Guide on how to recover from a failed or corrupted partition/hard disk

Recently my Rosetta, which is an 1TB external hard disk from Western Digital Mybook series had saw its day. It is the first WD hard drive that had failed over me and it is also the second external hard drive that failed, with the first one being Maxtor Basics 1TB. I had never saw it coming as I believed I took great care of it. Not a single drop, not even once. Initial inspection is that it is a software fault rather than a hardware fault because there is no 'clicking' sound a.k.a click of death. Actually I had this coming all along. Viewing the windows native Event Viewer had shows that the hard disk had suffered from some bad sectors since months ago, and Hardware Controller error few weeks ago. Yet I didn't bother to check through the Event Viewer. It is very rare for computer user to check through the Event Viewer unless there is a need to. I had no idea what causes it but every hard disk do have its own life span. Though WD lasted longer.

There are some great things to be relief of. First, that hard disk only stores some game roms which I had burned it via DVD few days before the disaster. So what's left of it are half of my 500GB of unwatched Animes (which I doubt I will spent time watching them) a couple of TV series and TVB dramas.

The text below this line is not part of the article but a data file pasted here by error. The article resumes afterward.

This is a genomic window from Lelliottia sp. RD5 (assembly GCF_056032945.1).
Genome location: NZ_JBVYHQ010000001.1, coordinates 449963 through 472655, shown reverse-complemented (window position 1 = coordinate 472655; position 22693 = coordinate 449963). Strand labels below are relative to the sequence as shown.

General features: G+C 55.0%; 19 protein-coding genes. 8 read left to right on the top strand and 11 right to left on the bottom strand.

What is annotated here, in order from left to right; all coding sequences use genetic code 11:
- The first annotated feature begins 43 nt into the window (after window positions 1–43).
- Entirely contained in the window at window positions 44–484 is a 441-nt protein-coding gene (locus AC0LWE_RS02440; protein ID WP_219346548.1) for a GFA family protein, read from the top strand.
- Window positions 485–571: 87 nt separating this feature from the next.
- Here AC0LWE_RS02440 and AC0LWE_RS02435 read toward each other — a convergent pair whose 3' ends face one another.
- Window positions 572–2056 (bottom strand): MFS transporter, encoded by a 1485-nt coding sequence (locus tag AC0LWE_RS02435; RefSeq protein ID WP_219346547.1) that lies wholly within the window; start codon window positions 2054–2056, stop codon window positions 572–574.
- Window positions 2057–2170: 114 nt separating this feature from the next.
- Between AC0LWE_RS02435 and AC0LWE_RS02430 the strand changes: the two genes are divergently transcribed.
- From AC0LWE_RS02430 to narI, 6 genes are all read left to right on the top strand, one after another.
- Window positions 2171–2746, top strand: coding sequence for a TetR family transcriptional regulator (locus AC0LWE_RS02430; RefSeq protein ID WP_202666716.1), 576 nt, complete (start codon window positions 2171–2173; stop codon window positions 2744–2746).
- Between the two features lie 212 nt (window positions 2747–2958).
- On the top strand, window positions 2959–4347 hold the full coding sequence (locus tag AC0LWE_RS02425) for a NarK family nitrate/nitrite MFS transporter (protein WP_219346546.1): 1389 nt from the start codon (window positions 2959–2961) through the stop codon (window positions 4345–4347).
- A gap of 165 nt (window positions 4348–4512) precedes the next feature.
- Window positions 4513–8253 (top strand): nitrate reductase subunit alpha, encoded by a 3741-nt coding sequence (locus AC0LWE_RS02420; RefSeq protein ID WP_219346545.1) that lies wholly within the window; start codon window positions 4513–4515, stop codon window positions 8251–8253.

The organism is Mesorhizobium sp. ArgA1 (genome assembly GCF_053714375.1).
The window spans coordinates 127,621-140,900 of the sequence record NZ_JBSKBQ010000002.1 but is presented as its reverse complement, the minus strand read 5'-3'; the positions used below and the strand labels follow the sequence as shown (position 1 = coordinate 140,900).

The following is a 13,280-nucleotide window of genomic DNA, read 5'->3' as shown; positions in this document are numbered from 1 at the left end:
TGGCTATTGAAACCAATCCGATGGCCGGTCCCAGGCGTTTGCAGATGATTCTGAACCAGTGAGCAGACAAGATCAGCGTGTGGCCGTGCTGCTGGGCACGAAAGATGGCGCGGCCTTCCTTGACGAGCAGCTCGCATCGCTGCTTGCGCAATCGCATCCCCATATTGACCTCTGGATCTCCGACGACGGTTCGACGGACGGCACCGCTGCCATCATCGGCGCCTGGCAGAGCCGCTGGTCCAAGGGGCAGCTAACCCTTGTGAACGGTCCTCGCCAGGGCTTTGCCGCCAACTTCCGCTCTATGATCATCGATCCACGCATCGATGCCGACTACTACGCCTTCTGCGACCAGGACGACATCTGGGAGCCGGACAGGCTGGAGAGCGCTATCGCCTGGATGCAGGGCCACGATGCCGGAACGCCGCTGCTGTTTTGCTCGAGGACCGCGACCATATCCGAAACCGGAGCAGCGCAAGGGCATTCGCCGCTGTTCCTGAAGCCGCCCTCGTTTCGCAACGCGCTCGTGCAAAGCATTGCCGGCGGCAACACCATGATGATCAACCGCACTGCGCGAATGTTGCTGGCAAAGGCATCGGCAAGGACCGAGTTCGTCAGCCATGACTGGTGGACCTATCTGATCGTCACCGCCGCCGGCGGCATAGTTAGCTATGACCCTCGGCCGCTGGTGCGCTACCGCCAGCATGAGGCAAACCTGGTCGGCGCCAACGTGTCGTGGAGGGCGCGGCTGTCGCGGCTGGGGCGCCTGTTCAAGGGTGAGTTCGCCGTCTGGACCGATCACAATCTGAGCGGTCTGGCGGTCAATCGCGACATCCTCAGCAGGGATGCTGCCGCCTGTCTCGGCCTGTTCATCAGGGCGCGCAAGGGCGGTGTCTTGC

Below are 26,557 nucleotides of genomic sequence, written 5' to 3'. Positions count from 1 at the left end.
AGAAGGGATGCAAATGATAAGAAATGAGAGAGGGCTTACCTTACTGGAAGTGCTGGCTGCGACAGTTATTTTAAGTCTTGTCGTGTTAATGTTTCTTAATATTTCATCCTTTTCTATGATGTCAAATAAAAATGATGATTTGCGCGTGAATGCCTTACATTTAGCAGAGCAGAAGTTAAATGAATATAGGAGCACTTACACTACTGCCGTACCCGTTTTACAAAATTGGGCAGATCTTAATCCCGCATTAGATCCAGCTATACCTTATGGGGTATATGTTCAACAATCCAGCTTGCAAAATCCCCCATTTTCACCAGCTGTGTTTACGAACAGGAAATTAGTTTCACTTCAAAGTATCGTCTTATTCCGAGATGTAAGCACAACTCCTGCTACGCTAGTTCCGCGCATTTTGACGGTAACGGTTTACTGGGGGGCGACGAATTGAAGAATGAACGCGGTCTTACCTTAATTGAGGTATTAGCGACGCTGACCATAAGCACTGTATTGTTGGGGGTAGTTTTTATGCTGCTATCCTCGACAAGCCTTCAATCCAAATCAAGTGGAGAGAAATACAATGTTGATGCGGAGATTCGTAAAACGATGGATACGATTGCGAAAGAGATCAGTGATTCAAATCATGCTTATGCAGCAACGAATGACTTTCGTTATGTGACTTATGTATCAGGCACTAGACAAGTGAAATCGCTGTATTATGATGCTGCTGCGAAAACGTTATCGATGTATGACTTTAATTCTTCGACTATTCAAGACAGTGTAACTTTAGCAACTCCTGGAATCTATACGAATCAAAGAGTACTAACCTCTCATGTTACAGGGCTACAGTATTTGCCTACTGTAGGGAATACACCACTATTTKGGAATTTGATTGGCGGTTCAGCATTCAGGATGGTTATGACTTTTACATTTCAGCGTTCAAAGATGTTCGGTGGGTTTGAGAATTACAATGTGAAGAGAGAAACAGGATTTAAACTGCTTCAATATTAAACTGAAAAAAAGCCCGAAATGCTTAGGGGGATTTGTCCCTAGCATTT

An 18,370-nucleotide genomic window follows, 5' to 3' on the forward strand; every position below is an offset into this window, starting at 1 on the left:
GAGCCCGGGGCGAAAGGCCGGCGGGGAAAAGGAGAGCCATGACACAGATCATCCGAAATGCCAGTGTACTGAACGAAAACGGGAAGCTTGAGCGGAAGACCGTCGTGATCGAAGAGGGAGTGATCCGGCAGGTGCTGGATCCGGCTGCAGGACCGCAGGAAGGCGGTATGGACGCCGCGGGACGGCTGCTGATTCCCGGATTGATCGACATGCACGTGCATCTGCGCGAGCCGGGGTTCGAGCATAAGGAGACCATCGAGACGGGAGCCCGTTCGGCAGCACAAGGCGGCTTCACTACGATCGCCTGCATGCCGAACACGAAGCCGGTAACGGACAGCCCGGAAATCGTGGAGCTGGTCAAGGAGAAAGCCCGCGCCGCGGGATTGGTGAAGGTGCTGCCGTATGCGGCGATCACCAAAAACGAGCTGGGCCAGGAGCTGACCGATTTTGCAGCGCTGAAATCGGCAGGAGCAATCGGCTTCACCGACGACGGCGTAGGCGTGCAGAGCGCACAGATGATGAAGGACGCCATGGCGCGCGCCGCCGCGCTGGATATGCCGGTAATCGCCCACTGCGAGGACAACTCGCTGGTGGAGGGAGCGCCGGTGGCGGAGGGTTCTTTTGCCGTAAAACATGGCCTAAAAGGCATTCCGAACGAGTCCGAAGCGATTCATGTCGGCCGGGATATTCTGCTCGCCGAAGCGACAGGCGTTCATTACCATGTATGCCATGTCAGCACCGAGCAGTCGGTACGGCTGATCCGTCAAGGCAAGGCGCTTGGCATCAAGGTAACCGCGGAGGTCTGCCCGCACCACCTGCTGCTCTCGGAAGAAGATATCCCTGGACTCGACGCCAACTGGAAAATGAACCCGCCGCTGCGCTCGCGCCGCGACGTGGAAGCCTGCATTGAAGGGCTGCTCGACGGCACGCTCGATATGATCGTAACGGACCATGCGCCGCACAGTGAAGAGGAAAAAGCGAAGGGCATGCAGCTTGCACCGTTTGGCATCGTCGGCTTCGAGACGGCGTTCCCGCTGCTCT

This unfortunate incident had proves the following statement to be true, and I will be remember it for the days to come in my whole life.

"All hard disk will certainly failed. Do not think IF my hard disk will fail. Instead, try to think WHEN will my hard disk fail."

Bearing this statement in mind, make sure you took the following steps to identify early symptoms of a hard drive failure.

1. Check through the Event Log for Critical or Error messages from time to time, say weekly to be safe.

2. If there is any bad sectors, even one, that drive might be failed in the days/months to come. Even if the bad sectors are fixed, it would be just delaying it from being deteriorating. Why? Because the bad sectors is only marked as bad or 'dirty' by the OS. So the OS will not write any further data to that sector, at its best. It means that you should start backing up that drive instantly.

Over the past few days I had spent quite some time trying to figuring out the best way to salvage the datas, or what's left of it. So I thought why not write an article that explains the best way to deal with situation such as this in case of the need arises again in the future (which I certain hope not). This article could also help those that experience the same problem that I had, I hope.

Read the basic introduction on how NTFS works written by me, hopefully it is understandable to have a better understand on how NTFS works.